Management of prostate cancer varies by race

A study published in The Journal of Urology® indicates that treatment for low-risk prostate cancer, rather than watchful waiting, is most likely to be sought by black men.

Prostate cancer diagnosis

The prostate gland is part of the male reproductive system. It is a walnut-sized gland, situated beneath the bladder and in front of the rectum, that produces some of the components of semen.

Cancer of the prostate gland is common, with over a million diagnoses being made each year. The incidence of prostate cancer is highest among African-American men and deaths from prostate cancer are almost 2.5 times more common in this group of men compared with the general population.

Although prostate cancer can grow and spread rapidly, it is relatively slow-growing in the majority of cases. For this reason, it is routine practice for men diagnosed with early prostate cancer not to receive treatment immediately.

Instead they are regularly monitored — watchful waiting —for signs or symptoms of aggressive cancer growth. However, some men elect to have treatment to eradicate the tumour or have the prostate surgically removed despite having a low-risk, slow-growing prostate cancer.

Researchers have analysed the management of over 2000 patients diagnosed with low risk prostate cancer at Kaiser Permanente Northern California between 2004 and 2012. Since this is an ethnically and economically diverse population, comparisons across a range of sociodemographic groups could be made.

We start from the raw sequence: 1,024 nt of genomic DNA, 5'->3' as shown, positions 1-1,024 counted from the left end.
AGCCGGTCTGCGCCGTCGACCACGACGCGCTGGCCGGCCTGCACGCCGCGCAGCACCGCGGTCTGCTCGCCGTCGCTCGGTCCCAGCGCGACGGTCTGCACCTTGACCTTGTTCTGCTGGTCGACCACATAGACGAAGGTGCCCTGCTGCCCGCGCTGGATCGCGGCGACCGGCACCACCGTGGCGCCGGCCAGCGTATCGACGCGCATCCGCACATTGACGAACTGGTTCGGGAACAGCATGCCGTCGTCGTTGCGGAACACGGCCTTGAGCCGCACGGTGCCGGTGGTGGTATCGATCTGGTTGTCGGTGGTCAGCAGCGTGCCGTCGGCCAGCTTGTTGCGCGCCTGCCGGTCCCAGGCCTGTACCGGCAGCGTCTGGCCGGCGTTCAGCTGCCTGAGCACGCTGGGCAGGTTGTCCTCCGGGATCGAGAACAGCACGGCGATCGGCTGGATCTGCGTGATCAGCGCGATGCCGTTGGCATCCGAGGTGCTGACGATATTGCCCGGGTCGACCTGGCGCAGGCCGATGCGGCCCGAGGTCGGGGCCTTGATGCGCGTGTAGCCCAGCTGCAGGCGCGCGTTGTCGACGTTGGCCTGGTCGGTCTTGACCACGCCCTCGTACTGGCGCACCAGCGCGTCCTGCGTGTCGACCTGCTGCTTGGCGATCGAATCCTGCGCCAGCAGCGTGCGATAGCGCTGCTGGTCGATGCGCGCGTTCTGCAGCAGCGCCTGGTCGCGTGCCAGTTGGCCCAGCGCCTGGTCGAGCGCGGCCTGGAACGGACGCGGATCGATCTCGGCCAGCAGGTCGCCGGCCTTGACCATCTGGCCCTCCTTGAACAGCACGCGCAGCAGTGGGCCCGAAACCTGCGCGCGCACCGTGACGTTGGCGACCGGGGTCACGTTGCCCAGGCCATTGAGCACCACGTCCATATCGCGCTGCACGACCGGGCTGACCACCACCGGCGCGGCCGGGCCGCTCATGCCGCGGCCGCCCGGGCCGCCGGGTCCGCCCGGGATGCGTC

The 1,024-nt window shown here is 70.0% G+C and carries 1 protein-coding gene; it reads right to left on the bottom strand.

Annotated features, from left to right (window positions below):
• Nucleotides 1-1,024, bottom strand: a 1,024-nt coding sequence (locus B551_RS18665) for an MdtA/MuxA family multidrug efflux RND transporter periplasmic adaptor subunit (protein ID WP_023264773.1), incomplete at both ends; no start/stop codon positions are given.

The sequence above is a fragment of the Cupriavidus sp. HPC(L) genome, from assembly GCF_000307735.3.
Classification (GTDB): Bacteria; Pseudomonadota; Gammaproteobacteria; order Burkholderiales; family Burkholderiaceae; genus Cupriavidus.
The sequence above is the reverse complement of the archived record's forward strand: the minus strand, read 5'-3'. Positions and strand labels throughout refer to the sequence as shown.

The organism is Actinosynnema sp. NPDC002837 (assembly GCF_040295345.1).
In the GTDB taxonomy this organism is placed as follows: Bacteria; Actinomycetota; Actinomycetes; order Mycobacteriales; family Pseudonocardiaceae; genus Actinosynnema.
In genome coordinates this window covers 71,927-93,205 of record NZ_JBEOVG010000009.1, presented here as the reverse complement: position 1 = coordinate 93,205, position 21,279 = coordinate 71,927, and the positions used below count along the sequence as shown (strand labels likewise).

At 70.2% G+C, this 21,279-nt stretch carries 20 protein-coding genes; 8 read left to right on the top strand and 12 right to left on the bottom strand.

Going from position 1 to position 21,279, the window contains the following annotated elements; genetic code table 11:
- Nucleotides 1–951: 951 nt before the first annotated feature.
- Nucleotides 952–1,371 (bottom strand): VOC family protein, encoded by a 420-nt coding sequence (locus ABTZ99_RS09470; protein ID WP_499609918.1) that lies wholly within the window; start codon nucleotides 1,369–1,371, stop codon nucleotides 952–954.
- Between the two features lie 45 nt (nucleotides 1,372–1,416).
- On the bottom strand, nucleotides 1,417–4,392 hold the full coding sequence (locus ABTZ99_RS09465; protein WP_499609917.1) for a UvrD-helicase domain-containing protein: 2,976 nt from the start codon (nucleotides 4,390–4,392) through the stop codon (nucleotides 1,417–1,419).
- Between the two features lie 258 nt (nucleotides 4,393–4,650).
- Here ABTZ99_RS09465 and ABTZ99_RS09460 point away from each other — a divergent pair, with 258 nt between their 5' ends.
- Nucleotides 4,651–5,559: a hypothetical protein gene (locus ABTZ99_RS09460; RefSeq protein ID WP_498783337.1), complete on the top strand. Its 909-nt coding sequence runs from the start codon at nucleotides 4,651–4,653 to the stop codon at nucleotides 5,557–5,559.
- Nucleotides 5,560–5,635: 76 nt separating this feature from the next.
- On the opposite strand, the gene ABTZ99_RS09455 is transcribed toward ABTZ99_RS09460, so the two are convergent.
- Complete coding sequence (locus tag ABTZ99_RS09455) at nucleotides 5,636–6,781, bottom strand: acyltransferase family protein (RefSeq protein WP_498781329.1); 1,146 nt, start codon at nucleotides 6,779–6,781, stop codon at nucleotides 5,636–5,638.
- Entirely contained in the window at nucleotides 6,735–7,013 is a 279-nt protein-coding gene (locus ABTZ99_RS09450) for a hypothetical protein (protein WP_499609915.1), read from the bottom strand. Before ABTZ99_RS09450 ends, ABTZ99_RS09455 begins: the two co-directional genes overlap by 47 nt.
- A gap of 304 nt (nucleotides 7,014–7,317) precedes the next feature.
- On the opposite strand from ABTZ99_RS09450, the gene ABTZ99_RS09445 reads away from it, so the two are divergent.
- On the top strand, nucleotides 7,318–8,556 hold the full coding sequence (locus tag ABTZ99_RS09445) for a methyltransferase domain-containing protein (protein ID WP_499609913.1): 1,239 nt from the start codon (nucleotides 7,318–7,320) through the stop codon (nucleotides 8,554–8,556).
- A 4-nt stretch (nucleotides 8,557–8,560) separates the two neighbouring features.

Because Kaiser Permanente Northern California is a large, integrated health system covering a diverse population, it was possible to independently assess ethnic and economic influences on treatment choice."

Stephen Van Den Eeden, co-principal investigator for the study.

The results showed that race/ethnicity does influence the decision to undergo treatment despite watchful waiting being clinically indicated. Among the study population, non-Hispanic black men were more likely than white men to elect to have active treatment independent of clinical measures.

Interestingly though, among those who remained under surveillance, fewer non-Hispanic black men underwent repeat biopsy within 24 months of diagnosis compared with non-Hispanic white men.

These results are important as clinicians may be increasingly hesitant to require men to undergo serial re-biopsies due to complications, yet black men are known to have a greater likelihood of prostate cancer progression, which suggests that clinicians should be particularly vigilant in the surveillance of black men on active surveillance."

Scott P Kelly, Co-principal investigator.

Although there were differences between ethnic groups in the rate of uptake of active treatment among men on active surveillance, the main trigger for beginning active treatment was a change in clinical findings indicating an increased risk of disease progression, such as Gleason score and prostate specific antigen testing.

Nonetheless, the findings relating to ethnicity highlight the importance of ensuring that the tools used in the management of prostate cancer are racially and culturally tailored to individual patients. We need to ensure that treatment is not influenced by race, ethnicity, or socioeconomic status.

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